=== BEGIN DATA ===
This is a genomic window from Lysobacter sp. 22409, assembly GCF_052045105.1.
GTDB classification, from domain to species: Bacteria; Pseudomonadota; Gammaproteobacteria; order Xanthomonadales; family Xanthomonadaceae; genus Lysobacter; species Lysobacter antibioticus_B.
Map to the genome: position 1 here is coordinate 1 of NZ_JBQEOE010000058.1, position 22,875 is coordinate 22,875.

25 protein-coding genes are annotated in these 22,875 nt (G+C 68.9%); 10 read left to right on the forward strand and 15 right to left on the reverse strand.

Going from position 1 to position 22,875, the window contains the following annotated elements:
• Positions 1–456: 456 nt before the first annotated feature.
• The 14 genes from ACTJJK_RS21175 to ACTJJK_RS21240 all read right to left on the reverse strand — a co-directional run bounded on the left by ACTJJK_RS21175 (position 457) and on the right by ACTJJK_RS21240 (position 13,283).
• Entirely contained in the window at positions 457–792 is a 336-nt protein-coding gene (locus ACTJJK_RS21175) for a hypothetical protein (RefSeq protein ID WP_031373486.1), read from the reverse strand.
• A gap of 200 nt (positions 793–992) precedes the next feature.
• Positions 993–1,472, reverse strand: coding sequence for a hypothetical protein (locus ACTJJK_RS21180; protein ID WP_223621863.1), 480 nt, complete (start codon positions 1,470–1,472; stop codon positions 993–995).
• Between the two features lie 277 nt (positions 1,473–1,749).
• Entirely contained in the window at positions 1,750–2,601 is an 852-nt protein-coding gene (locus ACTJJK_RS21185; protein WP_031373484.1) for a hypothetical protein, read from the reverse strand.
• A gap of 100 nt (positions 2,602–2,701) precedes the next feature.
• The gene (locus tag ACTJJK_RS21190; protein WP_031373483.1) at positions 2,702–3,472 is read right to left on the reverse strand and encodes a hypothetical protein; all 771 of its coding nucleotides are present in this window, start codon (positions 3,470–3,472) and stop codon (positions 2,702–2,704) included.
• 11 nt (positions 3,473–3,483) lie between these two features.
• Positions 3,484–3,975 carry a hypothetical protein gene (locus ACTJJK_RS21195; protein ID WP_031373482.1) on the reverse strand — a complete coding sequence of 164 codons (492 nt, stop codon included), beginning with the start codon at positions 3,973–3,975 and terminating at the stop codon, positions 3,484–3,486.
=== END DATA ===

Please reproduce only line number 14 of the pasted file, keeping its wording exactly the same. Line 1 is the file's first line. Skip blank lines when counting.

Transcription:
• The gene (locus tag ACTJJK_RS21190; protein WP_031373483.1) at positions 2,702–3,472 is read right to left on the reverse strand and encodes a hypothetical protein; all 771 of its coding nucleotides are present in this window, start codon (positions 3,470–3,472) and stop codon (positions 2,702–2,704) included.